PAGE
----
No one on the planet has the same relationship with their family as anyone else does. We're all either close or distant or estranged or connected or some strange derivation of feelings and emotions that can sometimes be impossible to explain to someone outside of your bizarre little unit. Yet somehow, really good artists—whether they be novelists, songwriters, filmmakers or anyone in between, can take the specificity of their lives and personal stories and create something that feels universal.
When I was a kid, I had a stepdad who didn't like me very much and would take any excuse he could to beat the holy hell out of me. As I got older, I didn't really have a way to process what that was doing to my head until I saw the Robert De Niro and Leonardo DiCaprio movie, "This Boy's Life" (based on an autobiography by Tobias Wolff). It's Wolff's story about growing up with his mother and abusive stepfather in the 1950s, and the story is incredibly specific to Wolff and what he went through. But after seeing the movie I felt like I wasn't going through everything alone. I felt seen.
- Courtesy of A24
- The magnificent Steven Yeun and Han Ye-ri grow along with the lovely "Minari."
I've said it a thousand times in these pages over the years, but the most important thing that cinema can do for the world is create empathy—not just for different cultures and religions and people, but for ourselves and the struggles we think we're fighting in the dark. Good movies are a light, and that illumination can get us through a bad period that we think is our whole life.
All of that is to say that I dearly hope the beautiful new film, "Minari," allows someone out in the world to feel seen.
The semi-autobiographical film from writer-director Lee Isaac Chung tells the story of a Korean American family that moves from California to rural Arkansas in order to grow Korean produce, and the life-changing struggles they have along the way.
I went into this movie knowing nothing aside from the fact that Steven Yeun was the star and, with his work in this and 2018's South Korean masterpiece "Burning," he is becoming one of the most nuanced and astoundingly subtle actors working today. I'm glad I didn't know anything else about "Minari," because watching this quiet, unassuming film grow from a ton of tiny little moments into something much grander and more affecting was a joy.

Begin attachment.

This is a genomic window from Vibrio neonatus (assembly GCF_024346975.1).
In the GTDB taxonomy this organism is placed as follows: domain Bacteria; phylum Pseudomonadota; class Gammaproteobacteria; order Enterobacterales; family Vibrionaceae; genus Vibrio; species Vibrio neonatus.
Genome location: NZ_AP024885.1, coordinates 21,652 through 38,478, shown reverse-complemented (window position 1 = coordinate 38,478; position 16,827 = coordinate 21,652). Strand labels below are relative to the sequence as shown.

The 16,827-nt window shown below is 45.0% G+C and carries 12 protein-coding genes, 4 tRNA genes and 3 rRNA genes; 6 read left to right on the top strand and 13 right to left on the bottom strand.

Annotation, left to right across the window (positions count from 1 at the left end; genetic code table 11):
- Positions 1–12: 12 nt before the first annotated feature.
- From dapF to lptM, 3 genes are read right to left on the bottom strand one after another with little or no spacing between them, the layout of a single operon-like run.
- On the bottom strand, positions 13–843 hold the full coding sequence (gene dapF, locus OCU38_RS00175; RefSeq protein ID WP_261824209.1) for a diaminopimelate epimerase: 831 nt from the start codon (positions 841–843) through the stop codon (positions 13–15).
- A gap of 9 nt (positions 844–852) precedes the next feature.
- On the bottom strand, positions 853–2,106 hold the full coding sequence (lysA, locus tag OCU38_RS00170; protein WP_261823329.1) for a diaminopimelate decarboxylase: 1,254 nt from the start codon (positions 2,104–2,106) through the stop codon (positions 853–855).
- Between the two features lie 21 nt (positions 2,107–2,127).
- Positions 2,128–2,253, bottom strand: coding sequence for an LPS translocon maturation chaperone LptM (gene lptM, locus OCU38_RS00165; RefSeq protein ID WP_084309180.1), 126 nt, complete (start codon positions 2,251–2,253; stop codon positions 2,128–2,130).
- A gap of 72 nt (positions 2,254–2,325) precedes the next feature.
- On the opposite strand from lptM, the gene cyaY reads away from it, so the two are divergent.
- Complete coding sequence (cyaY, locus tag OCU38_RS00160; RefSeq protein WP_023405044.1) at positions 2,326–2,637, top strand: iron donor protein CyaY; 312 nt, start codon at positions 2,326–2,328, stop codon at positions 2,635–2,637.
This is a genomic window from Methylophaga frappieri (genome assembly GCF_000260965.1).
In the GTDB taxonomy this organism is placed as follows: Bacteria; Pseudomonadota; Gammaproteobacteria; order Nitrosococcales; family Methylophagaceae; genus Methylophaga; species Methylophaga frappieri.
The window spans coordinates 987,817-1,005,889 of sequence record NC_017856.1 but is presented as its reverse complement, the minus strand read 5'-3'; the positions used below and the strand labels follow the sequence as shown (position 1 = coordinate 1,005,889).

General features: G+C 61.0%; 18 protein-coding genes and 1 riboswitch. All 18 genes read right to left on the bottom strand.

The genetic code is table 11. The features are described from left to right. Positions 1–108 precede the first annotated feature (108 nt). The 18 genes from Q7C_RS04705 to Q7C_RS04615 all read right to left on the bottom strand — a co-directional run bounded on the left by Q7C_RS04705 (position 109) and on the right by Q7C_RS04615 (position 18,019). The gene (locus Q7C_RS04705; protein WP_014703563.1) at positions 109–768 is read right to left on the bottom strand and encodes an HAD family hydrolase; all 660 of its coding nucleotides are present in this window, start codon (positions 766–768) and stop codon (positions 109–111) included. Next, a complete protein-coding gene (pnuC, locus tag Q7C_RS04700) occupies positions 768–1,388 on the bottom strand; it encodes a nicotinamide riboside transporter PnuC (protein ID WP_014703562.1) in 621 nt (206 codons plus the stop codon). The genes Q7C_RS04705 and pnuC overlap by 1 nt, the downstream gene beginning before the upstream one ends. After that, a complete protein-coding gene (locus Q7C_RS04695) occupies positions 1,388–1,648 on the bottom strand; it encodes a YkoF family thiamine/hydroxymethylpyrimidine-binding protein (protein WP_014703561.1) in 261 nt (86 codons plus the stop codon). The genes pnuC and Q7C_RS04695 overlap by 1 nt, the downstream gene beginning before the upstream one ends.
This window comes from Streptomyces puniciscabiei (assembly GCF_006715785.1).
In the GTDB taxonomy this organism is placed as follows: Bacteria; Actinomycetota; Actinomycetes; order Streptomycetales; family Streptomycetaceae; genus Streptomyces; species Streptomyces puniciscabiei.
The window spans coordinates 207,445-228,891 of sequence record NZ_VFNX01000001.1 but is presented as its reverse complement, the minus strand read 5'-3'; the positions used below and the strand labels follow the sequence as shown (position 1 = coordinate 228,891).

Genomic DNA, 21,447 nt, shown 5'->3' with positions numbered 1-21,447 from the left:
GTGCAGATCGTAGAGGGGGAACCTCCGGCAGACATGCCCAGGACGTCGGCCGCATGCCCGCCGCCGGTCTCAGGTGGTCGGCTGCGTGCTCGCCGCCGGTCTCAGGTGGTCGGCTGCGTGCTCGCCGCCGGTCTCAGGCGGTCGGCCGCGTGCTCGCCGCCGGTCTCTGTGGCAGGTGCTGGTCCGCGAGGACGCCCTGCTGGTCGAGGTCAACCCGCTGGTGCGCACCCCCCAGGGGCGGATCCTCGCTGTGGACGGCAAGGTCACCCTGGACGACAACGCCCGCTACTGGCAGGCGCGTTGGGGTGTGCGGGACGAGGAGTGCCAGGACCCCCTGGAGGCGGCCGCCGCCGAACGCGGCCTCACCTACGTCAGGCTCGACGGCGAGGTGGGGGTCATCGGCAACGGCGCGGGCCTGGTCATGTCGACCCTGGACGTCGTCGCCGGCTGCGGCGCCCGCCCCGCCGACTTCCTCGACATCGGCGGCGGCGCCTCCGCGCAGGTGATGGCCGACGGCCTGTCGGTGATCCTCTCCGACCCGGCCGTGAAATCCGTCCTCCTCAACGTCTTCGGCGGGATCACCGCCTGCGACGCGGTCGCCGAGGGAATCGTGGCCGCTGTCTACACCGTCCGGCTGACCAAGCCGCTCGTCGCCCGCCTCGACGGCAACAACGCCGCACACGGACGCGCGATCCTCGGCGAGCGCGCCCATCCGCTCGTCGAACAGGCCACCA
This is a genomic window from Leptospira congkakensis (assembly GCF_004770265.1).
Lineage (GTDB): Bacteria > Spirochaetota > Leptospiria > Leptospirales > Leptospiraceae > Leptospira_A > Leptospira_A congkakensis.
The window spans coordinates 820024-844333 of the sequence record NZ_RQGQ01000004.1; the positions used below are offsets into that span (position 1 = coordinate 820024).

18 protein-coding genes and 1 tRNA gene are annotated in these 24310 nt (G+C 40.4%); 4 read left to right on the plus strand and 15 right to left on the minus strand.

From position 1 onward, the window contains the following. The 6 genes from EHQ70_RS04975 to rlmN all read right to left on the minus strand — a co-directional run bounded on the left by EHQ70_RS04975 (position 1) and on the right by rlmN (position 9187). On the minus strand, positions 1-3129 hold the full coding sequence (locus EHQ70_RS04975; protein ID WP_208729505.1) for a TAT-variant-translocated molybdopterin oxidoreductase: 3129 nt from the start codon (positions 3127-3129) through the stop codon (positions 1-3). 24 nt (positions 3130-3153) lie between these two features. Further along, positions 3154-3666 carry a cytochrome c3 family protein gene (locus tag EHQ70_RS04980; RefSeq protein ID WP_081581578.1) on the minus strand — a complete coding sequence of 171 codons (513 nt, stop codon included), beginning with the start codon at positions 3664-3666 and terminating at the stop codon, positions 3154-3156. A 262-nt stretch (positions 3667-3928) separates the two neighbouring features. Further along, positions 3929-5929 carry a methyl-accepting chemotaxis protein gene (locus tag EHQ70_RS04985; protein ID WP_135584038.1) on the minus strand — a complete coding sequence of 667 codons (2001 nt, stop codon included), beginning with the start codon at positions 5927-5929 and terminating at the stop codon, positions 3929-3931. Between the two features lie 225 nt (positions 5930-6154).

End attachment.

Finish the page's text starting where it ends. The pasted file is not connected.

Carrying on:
"Minari," (named after the Korean herb that can thrive no matter where it's planted) feels so specific to the South Korean immigrant experience that it's remarkable when the story grows into a dozen new things in the telling. It's not only a detailed and personal look at the immigrant experience, but a parable on the pursuit of the American dream, a melancholic meditation on the complexities of marriage, a coming-of-age poem about growing up in surroundings that make you feel alien and a delicate reflection on aging that bursts with restrained tenderness.
That's a lot of things for a movie to be, but the best movies are like the most interesting people: filled to the brim with complexities that constantly contradict each other until they finally coalesce into a complete portrait. "Minari" is filled with a quiet empathy that we only have to reach out and touch in order to feel understood. It exists as a reflection of our own families, our own struggles and our own moments of loss and triumph, while asking us what we need for ourselves to feel understood. Sometimes, being asked is enough.